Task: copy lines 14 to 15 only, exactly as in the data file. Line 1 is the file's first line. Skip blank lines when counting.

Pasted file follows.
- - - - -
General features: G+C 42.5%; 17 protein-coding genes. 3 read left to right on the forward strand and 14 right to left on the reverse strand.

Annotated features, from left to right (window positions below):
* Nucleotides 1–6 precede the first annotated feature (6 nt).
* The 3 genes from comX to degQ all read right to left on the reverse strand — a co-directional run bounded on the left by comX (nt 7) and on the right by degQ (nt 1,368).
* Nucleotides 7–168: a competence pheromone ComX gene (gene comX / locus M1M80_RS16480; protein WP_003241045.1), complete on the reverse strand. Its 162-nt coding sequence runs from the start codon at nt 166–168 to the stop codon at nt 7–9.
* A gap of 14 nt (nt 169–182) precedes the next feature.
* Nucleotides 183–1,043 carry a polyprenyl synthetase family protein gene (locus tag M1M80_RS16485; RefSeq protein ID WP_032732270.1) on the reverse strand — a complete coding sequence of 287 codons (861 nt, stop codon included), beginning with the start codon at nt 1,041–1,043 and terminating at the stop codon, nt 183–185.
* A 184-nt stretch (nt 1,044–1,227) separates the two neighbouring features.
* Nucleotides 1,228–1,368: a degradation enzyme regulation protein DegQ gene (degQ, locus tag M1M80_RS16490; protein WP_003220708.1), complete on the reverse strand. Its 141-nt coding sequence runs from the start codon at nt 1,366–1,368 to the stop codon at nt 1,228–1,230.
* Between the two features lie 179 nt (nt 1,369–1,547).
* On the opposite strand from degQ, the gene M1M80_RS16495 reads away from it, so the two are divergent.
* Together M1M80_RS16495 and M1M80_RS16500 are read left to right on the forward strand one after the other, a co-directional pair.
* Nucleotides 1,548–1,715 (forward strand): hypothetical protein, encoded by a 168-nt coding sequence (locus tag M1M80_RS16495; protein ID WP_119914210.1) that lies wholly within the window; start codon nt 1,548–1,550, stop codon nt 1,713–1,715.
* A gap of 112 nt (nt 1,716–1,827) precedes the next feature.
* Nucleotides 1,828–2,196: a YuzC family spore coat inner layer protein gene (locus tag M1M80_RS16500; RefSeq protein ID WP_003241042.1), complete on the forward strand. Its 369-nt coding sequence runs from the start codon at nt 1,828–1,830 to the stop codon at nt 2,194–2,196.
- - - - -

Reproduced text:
* A gap of 112 nt (nt 1,716–1,827) precedes the next feature.
* Nucleotides 1,828–2,196: a YuzC family spore coat inner layer protein gene (locus tag M1M80_RS16500; RefSeq protein ID WP_003241042.1), complete on the forward strand. Its 369-nt coding sequence runs from the start codon at nt 1,828–1,830 to the stop codon at nt 2,194–2,196.